Rate ceiling leaves no option for stevedores: Ishwar Achanta

TAMP may try to cost each operation separately and then arrive at a weighted average and establish a tariff, which is impractical

By Sisir Pradhan

Sisir: Sir, do you think the new Stevedoring and Shore Handling Policy would be able to bring in transparency in pricing and performance of various stevedoring and onshore cargo handling operations? Will it be helpful to curb cartelisation at major ports?

Ishwar Achanta: The issue of a Stevedoring Policy has been around for some time now. Let me explain in a detailed manner.

It is incorrect to say that cartelisation is present in all ports. One needs to check the performance of various ports. There are numerous stevedores operating at each port. As stevedores we welcome the move by the Government of India to regulate this industry.

As far as the recent policy regarding Tariff Authority for Major Ports (TAMP), released by the Shipping ministry is concerned, a stevedore has no option but to work under that policy. Our activities are vastly different from the operations at terminals built under the BOT (build operate transfer) scheme. Each BOT project is unique with a determinable set of factors for which TAMP, using only a formula though, is able to provide a reference tariff. It is on this tariff that the bidder who quotes the highest revenue share wins the project.

At conventional berths, operations of bulk cargo like Dolomite, Limestone, cement, barytes and cobble stones have unique handling requirements. Moreover, liner operations require experienced stevedores to handle multiple cargoes, requiring special knowledge on stowing, lashing, securing and removing specialised cargoes. Given the different types of gear required, including insurance coverage, it would be impossible for TAMP to capture all the different variables in a stevedoring operation and arrive at a per ton rate. A perfect example would be steel coil handling at Chennai Port which prohibits landing of coils on the wharf. The Customs permit direct movement of cargo to nearby Container Freight Station (CFS) under the PNR (public notice register) system and there is a huge cost difference in direct delivery and shore delivery. The complexity of this operation is too vast for TAMP to have one single tariff and TAMP is unwilling to have multiple sets of tariff.

At Chennai Port, granite blocks are received in 7 different ways from outside the Port and clearly the complexity of the operation stands out. There are different types and sizes of granites which require different stow plans and stowage methods using different types of gears. It is not possible to club all granites into one tariff and as individual stevedores we are able to mitigate this difference through a calculated risk of pricing.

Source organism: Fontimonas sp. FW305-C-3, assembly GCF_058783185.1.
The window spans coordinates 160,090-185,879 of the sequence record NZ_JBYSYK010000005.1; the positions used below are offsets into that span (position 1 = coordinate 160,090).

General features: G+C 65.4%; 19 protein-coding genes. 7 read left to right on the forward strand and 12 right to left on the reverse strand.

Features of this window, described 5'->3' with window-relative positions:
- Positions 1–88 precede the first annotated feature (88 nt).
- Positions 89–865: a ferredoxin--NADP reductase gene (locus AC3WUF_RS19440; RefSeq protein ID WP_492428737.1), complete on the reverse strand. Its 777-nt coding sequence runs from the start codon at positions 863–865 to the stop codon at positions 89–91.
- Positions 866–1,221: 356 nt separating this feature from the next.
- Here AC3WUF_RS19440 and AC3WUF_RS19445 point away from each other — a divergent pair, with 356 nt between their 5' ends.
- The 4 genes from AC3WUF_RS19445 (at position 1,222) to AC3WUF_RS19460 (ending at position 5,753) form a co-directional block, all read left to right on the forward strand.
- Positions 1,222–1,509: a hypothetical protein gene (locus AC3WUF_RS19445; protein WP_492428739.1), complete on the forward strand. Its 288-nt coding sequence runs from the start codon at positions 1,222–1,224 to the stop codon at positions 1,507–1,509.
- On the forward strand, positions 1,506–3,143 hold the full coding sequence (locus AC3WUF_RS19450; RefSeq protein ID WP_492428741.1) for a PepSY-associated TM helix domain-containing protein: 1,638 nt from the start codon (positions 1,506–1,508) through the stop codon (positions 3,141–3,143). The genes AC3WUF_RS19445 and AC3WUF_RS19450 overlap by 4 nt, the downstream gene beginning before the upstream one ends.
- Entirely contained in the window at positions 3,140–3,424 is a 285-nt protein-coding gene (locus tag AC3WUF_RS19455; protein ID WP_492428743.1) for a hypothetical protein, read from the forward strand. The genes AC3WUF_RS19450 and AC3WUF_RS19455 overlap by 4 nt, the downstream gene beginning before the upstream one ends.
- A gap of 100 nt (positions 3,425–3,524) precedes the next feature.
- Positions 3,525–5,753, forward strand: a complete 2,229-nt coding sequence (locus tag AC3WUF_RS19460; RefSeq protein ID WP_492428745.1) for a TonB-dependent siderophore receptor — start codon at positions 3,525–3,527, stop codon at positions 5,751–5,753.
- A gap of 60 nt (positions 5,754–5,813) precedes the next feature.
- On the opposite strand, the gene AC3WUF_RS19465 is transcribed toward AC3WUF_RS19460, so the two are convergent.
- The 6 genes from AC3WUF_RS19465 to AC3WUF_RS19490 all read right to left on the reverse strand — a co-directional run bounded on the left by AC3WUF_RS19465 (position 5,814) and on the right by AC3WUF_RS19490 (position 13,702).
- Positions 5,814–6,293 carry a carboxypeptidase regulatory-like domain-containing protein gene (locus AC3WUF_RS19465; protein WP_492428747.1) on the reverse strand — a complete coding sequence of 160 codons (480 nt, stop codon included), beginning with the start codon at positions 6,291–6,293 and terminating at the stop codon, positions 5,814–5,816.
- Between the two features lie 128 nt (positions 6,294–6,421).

TAMP may try to cost each operation separately and then arrive at a weighted average and establish a tariff, which is impractical as the rates for each customer varies and one rate applied by one stevedore is not the same as that applied by a competitor. TAMP has standard formula for computing costs, for example Miscellaneous costs is 8%, Repair and Maintenance is 5% of any Mechanical device, Insurance is taken at 1%, etc. For an actual operation, such rationalised percentages are not applicable while they may be acceptable to fixing tariff for large PPP projects involving high Capex.

This is the same situation at each Port and each cargo has its unique set of problems. We believe that it is impossible for TAMP to set a tariff for more that 50 commodities in each Port across 12 Major Ports. All these concerns were raised before the Indian Ports Association (IPA) which was identified as the nodal agency to create the framework for this policy.

Our strong recommendation has been for individual Port Trust Boards to decide on a quantum of revenue share/license fee/royalty on a per ton-per commodity basis. Each stevedore would then pay this amount to the Port along with the import or export application as in the case of paying wharfage by the cargo owners. This will then compel the stevedore to have a transparent and competitive pricing policy as cargo owners or ship owners are not going to simply shell out huge sums of money to the stevedore without a rational explanation. This will alleviate the fear of the Government on the transparency and overcharging issue.

As far as operational efficiency is concerned, there are myriad issues in Ports involving multiple agencies, including the unionised labour. It would be unfair to blame stevedores for any operational deficiency.

There are three levels of efficiency governance in our Ports. They are:

Firstly, each port has a minimum berth day output, failure to achieve this means there is penalty on the vessel for the overstay

Secondly, the Ministry of Shipping has a Results Framework Document (RFD) which details the various efficiency parameters, among others. Based on this, each Port has an MoU with the Ministry and monthly performance reports, first scrutinised by the individual Port Trust Boards, are sent to the Ministry.

Thirdly, market forces will ensure each stevedore loads or discharges as soon as possible since rates are quoted on the basis of an output per hook per shift or gang. Any reduction in this performance sees a huge reduction in earnings for a stevedore.

{Note: Ishwar Achanta, has been associated with Indian port sector for more than 30 years. He was also a trustee on the Board of Visakhapatnam Port Trust (2004-2008) and on the Board of Chennai Port Trust (2009-2014).}

 

 

 
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